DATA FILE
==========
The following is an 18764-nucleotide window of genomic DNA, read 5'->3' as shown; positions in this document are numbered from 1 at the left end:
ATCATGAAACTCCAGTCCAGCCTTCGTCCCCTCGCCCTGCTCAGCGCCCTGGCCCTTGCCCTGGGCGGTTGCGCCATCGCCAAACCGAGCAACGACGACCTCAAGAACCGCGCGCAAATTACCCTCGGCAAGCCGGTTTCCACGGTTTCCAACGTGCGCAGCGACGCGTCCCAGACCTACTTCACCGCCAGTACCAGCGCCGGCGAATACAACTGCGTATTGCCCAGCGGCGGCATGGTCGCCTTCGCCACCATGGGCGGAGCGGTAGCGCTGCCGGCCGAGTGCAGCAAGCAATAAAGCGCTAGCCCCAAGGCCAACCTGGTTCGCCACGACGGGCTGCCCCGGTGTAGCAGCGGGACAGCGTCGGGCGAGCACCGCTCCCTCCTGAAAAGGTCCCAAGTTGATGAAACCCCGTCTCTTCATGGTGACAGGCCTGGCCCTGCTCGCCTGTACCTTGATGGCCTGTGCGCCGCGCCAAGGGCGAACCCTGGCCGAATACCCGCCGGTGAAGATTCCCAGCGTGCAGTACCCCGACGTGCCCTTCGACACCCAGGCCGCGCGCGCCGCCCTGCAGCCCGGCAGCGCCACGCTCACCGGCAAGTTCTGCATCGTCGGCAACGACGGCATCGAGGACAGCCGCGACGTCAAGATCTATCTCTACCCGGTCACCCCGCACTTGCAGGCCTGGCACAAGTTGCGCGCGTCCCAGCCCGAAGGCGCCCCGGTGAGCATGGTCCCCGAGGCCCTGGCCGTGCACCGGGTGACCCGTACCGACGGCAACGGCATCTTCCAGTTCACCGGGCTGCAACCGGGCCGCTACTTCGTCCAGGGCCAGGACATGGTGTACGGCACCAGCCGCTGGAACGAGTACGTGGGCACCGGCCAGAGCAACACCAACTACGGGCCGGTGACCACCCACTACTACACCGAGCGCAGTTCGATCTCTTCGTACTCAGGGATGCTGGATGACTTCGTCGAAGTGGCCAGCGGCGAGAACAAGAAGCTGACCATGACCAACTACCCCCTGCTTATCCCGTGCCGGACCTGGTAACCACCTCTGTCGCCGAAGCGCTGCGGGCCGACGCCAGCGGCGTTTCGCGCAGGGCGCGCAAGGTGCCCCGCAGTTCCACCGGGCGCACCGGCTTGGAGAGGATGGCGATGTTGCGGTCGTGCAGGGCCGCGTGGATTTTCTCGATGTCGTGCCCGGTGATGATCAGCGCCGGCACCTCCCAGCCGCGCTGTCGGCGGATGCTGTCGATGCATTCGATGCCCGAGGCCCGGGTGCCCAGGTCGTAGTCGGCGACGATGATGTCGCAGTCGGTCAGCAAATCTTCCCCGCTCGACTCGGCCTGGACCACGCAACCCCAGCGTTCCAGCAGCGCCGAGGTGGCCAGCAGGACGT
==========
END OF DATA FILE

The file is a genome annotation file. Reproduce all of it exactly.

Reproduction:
The following is an 18764-nucleotide window of genomic DNA, read 5'->3' as shown; positions in this document are numbered from 1 at the left end:
ATCATGAAACTCCAGTCCAGCCTTCGTCCCCTCGCCCTGCTCAGCGCCCTGGCCCTTGCCCTGGGCGGTTGCGCCATCGCCAAACCGAGCAACGACGACCTCAAGAACCGCGCGCAAATTACCCTCGGCAAGCCGGTTTCCACGGTTTCCAACGTGCGCAGCGACGCGTCCCAGACCTACTTCACCGCCAGTACCAGCGCCGGCGAATACAACTGCGTATTGCCCAGCGGCGGCATGGTCGCCTTCGCCACCATGGGCGGAGCGGTAGCGCTGCCGGCCGAGTGCAGCAAGCAATAAAGCGCTAGCCCCAAGGCCAACCTGGTTCGCCACGACGGGCTGCCCCGGTGTAGCAGCGGGACAGCGTCGGGCGAGCACCGCTCCCTCCTGAAAAGGTCCCAAGTTGATGAAACCCCGTCTCTTCATGGTGACAGGCCTGGCCCTGCTCGCCTGTACCTTGATGGCCTGTGCGCCGCGCCAAGGGCGAACCCTGGCCGAATACCCGCCGGTGAAGATTCCCAGCGTGCAGTACCCCGACGTGCCCTTCGACACCCAGGCCGCGCGCGCCGCCCTGCAGCCCGGCAGCGCCACGCTCACCGGCAAGTTCTGCATCGTCGGCAACGACGGCATCGAGGACAGCCGCGACGTCAAGATCTATCTCTACCCGGTCACCCCGCACTTGCAGGCCTGGCACAAGTTGCGCGCGTCCCAGCCCGAAGGCGCCCCGGTGAGCATGGTCCCCGAGGCCCTGGCCGTGCACCGGGTGACCCGTACCGACGGCAACGGCATCTTCCAGTTCACCGGGCTGCAACCGGGCCGCTACTTCGTCCAGGGCCAGGACATGGTGTACGGCACCAGCCGCTGGAACGAGTACGTGGGCACCGGCCAGAGCAACACCAACTACGGGCCGGTGACCACCCACTACTACACCGAGCGCAGTTCGATCTCTTCGTACTCAGGGATGCTGGATGACTTCGTCGAAGTGGCCAGCGGCGAGAACAAGAAGCTGACCATGACCAACTACCCCCTGCTTATCCCGTGCCGGACCTGGTAACCACCTCTGTCGCCGAAGCGCTGCGGGCCGACGCCAGCGGCGTTTCGCGCAGGGCGCGCAAGGTGCCCCGCAGTTCCACCGGGCGCACCGGCTTGGAGAGGATGGCGATGTTGCGGTCGTGCAGGGCCGCGTGGATTTTCTCGATGTCGTGCCCGGTGATGATCAGCGCCGGCACCTCCCAGCCGCGCTGTCGGCGGATGCTGTCGATGCATTCGATGCCCGAGGCCCGGGTGCCCAGGTCGTAGTCGGCGACGATGATGTCGCAGTCGGTCAGCAAATCTTCCCCGCTCGACTCGGCCTGGACCACGCAACCCCAGCGTTCCAGCAGCGCCGAGGTGGCCAGCAGGACGT